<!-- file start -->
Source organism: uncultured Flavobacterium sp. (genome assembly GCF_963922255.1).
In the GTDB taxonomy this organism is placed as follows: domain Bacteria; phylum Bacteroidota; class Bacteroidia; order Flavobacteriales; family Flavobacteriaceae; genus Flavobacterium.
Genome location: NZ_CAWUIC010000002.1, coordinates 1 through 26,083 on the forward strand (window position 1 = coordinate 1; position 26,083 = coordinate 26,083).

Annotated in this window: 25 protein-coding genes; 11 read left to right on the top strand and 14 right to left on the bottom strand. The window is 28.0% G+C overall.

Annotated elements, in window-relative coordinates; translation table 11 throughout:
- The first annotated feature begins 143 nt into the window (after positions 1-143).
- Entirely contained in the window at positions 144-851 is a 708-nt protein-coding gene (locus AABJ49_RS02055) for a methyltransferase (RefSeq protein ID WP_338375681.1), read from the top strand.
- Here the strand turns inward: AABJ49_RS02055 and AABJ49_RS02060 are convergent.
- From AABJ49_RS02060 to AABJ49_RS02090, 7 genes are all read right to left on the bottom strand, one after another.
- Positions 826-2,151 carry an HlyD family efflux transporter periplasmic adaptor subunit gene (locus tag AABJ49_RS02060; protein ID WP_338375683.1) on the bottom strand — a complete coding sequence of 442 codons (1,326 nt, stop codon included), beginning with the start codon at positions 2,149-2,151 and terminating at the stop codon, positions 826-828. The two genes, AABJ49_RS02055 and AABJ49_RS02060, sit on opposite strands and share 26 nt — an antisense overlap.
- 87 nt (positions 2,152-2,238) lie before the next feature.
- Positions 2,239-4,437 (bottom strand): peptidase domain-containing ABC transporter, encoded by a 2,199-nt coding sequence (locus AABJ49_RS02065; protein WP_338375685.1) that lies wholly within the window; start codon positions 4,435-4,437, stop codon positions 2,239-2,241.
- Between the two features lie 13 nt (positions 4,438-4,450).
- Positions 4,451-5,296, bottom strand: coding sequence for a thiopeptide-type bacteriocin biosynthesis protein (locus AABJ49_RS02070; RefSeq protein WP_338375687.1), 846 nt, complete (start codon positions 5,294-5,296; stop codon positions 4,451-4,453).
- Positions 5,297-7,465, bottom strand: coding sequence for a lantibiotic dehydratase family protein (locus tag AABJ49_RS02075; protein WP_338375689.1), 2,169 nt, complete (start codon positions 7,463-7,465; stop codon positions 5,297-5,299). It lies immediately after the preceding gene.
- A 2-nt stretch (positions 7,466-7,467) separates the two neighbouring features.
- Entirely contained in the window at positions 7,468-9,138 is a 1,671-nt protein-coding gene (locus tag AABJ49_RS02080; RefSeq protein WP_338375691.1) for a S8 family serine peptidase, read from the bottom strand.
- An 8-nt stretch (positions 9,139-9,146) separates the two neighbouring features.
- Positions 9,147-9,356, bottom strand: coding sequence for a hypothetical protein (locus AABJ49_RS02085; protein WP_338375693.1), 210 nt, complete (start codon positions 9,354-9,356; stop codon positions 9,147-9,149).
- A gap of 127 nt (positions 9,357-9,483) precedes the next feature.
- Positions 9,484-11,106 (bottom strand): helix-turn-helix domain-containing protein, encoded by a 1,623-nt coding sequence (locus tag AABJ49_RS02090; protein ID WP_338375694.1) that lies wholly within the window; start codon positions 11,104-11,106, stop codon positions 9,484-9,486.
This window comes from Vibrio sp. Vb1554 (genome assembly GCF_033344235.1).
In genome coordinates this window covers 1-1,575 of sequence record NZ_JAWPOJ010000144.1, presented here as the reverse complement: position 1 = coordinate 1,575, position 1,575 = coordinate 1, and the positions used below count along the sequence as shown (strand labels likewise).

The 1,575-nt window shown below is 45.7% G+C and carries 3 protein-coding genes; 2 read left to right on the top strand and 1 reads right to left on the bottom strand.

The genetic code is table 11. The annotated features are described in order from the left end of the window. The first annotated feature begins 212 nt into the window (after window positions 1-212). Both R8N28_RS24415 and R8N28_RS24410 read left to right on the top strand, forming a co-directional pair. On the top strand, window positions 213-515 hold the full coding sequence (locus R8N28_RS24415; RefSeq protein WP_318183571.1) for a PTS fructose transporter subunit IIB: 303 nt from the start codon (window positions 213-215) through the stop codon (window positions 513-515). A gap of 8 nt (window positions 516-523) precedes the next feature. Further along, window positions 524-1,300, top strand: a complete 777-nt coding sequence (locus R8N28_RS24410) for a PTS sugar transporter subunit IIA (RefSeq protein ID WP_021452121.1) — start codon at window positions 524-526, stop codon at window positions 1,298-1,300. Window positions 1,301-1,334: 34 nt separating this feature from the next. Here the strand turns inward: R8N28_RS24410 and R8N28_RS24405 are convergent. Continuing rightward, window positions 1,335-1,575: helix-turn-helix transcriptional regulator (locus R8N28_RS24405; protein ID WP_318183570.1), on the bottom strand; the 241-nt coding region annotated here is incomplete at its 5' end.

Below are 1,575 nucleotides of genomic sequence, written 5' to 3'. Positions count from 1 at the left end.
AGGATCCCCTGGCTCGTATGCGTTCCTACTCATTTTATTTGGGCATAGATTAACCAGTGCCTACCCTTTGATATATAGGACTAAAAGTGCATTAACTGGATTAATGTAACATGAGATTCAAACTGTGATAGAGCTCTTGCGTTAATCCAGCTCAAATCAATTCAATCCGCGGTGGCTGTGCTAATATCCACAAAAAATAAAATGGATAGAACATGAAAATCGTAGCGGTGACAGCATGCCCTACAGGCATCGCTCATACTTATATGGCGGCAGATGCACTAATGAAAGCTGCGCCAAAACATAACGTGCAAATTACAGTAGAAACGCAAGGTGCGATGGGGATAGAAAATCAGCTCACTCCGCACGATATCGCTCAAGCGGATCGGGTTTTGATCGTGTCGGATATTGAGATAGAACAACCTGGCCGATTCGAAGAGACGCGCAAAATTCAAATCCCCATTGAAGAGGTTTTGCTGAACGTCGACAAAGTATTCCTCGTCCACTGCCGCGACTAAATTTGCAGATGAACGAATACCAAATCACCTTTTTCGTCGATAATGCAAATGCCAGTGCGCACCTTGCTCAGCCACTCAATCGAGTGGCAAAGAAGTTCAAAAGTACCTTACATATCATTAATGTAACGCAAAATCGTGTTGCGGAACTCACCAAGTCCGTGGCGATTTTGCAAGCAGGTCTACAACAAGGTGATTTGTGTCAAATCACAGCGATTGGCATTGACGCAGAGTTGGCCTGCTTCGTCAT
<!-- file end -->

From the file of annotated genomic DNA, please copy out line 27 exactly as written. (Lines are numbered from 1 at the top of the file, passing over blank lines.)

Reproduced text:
AGGATCCCCTGGCTCGTATGCGTTCCTACTCATTTTATTTGGGCATAGATTAACCAGTGCCTACCCTTTGATATATAGGACTAAAAGTGCATTAACTGGATTAATGTAACATGAGATTCAAACTGTGATAGAGCTCTTGCGTTAATCCAGCTCAAATCAATTCAATCCGCGGTGGCTGTGCTAATATCCACAAAAAATAAAATGGATAGAACATGAAAATCGTAGCGGTGACAGCATGCCCTACAGGCATCGCTCATACTTATATGGCGGCAGATGCACTAATGAAAGCTGCGCCAAAACATAACGTGCAAATTACAGTAGAAACGCAAGGTGCGATGGGGATAGAAAATCAGCTCACTCCGCACGATATCGCTCAAGCGGATCGGGTTTTGATCGTGTCGGATATTGAGATAGAACAACCTGGCCGATTCGAAGAGACGCGCAAAATTCAAATCCCCATTGAAGAGGTTTTGCTGAACGTCGACAAAGTATTCCTCGTCCACTGCCGCGACTAAATTTGCAGATGAACGAATACCAAATCACCTTTTTCGTCGATAATGCAAATGCCAGTGCGCACCTTGCTCAGCCACTCAATCGAGTGGCAAAGAAGTTCAAAAGTACCTTACATATCATTAATGTAACGCAAAATCGTGTTGCGGAACTCACCAAGTCCGTGGCGATTTTGCAAGCAGGTCTACAACAAGGTGATTTGTGTCAAATCACAGCGATTGGCATTGACGCAGAGTTGGCCTGCTTCGTCAT